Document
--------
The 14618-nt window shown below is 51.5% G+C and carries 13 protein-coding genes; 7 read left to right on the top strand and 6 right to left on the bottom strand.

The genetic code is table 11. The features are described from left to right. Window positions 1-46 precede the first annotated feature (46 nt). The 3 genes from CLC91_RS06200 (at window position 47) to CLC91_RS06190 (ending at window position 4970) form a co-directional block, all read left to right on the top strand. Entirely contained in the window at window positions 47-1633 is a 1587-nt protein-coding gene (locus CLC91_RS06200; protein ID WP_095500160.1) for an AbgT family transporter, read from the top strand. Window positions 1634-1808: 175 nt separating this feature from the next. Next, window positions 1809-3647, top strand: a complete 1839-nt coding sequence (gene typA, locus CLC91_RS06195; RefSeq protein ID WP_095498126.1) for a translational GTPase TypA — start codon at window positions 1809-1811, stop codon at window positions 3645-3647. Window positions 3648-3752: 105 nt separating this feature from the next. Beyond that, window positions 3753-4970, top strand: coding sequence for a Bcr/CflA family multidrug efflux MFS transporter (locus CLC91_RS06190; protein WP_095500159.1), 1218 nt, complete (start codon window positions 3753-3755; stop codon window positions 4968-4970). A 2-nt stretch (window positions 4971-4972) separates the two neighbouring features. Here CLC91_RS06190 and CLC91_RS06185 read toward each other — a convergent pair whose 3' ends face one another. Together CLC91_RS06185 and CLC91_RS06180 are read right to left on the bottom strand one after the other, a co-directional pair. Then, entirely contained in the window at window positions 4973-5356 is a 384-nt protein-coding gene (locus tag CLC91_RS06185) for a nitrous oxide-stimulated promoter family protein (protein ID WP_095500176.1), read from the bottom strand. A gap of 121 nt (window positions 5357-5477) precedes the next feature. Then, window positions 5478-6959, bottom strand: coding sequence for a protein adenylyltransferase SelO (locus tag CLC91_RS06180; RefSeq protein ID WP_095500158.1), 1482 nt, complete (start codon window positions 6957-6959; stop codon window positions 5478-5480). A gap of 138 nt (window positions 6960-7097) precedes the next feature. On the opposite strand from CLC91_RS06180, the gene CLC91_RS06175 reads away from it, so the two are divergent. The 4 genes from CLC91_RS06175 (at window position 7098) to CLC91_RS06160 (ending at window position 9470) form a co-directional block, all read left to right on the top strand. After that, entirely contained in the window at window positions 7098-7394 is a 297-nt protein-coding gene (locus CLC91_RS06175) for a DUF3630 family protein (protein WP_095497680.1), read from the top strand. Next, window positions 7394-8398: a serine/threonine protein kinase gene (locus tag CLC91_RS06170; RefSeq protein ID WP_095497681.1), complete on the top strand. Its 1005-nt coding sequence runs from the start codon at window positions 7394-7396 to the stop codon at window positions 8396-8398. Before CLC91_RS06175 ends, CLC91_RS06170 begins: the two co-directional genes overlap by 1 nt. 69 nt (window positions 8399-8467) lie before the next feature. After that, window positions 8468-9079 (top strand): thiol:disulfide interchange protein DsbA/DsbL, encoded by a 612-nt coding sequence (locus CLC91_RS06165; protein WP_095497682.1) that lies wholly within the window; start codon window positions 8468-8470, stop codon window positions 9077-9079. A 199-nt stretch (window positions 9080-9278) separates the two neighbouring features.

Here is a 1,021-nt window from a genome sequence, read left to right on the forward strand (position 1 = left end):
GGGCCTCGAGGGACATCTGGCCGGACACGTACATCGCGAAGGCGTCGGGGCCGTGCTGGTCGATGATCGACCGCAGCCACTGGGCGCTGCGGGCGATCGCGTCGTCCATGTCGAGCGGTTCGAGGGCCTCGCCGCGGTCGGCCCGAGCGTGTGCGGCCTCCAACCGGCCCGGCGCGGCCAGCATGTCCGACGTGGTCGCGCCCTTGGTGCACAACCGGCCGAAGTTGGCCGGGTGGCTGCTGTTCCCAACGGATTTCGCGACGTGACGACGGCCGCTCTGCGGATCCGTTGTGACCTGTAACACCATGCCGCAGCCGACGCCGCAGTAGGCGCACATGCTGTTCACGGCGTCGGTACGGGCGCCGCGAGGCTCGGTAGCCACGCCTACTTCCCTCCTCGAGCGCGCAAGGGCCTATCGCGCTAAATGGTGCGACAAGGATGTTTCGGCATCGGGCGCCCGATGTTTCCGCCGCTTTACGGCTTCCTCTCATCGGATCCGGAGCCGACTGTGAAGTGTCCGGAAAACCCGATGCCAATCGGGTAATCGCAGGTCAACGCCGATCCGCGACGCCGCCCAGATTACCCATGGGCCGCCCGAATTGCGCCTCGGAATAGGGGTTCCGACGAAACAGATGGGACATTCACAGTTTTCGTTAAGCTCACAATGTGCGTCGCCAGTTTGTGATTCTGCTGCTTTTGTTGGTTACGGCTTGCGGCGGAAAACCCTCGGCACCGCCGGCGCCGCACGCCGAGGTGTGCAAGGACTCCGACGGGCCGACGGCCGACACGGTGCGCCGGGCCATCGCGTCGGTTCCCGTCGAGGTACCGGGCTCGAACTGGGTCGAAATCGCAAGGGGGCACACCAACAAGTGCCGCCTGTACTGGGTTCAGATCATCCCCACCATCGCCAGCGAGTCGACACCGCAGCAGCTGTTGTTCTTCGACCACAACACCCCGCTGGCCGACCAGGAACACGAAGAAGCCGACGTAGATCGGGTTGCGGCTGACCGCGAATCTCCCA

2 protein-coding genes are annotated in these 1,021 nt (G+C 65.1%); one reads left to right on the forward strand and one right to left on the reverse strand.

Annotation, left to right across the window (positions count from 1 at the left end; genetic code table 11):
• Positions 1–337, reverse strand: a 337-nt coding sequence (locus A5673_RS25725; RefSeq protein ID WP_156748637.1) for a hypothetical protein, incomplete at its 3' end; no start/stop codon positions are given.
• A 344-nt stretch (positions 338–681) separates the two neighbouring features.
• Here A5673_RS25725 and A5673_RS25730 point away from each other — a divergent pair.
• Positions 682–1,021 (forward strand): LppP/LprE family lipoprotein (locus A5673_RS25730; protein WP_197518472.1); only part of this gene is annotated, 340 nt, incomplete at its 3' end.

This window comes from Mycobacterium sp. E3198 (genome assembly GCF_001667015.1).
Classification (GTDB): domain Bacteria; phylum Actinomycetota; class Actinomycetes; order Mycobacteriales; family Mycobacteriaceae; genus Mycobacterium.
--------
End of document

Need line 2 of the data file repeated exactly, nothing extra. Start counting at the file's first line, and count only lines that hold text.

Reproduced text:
The genetic code is table 11. The features are described from left to right. Window positions 1-46 precede the first annotated feature (46 nt). The 3 genes from CLC91_RS06200 (at window position 47) to CLC91_RS06190 (ending at window position 4970) form a co-directional block, all read left to right on the top strand. Entirely contained in the window at window positions 47-1633 is a 1587-nt protein-coding gene (locus CLC91_RS06200; protein ID WP_095500160.1) for an AbgT family transporter, read from the top strand. Window positions 1634-1808: 175 nt separating this feature from the next. Next, window positions 1809-3647, top strand: a complete 1839-nt coding sequence (gene typA, locus CLC91_RS06195; RefSeq protein ID WP_095498126.1) for a translational GTPase TypA — start codon at window positions 1809-1811, stop codon at window positions 3645-3647. Window positions 3648-3752: 105 nt separating this feature from the next. Beyond that, window positions 3753-4970, top strand: coding sequence for a Bcr/CflA family multidrug efflux MFS transporter (locus CLC91_RS06190; protein WP_095500159.1), 1218 nt, complete (start codon window positions 3753-3755; stop codon window positions 4968-4970). A 2-nt stretch (window positions 4971-4972) separates the two neighbouring features. Here CLC91_RS06190 and CLC91_RS06185 read toward each other — a convergent pair whose 3' ends face one another. Together CLC91_RS06185 and CLC91_RS06180 are read right to left on the bottom strand one after the other, a co-directional pair. Then, entirely contained in the window at window positions 4973-5356 is a 384-nt protein-coding gene (locus tag CLC91_RS06185) for a nitrous oxide-stimulated promoter family protein (protein ID WP_095500176.1), read from the bottom strand. A gap of 121 nt (window positions 5357-5477) precedes the next feature. Then, window positions 5478-6959, bottom strand: coding sequence for a protein adenylyltransferase SelO (locus tag CLC91_RS06180; RefSeq protein ID WP_095500158.1), 1482 nt, complete (start codon window positions 6957-6959; stop codon window positions 5478-5480). A gap of 138 nt (window positions 6960-7097) precedes the next feature. On the opposite strand from CLC91_RS06180, the gene CLC91_RS06175 reads away from it, so the two are divergent. The 4 genes from CLC91_RS06175 (at window position 7098) to CLC91_RS06160 (ending at window position 9470) form a co-directional block, all read left to right on the top strand. After that, entirely contained in the window at window positions 7098-7394 is a 297-nt protein-coding gene (locus CLC91_RS06175) for a DUF3630 family protein (protein WP_095497680.1), read from the top strand. Next, window positions 7394-8398: a serine/threonine protein kinase gene (locus tag CLC91_RS06170; RefSeq protein ID WP_095497681.1), complete on the top strand. Its 1005-nt coding sequence runs from the start codon at window positions 7394-7396 to the stop codon at window positions 8396-8398. Before CLC91_RS06175 ends, CLC91_RS06170 begins: the two co-directional genes overlap by 1 nt. 69 nt (window positions 8399-8467) lie before the next feature. After that, window positions 8468-9079 (top strand): thiol:disulfide interchange protein DsbA/DsbL, encoded by a 612-nt coding sequence (locus CLC91_RS06165; protein WP_095497682.1) that lies wholly within the window; start codon window positions 8468-8470, stop codon window positions 9077-9079. A 199-nt stretch (window positions 9080-9278) separates the two neighbouring features.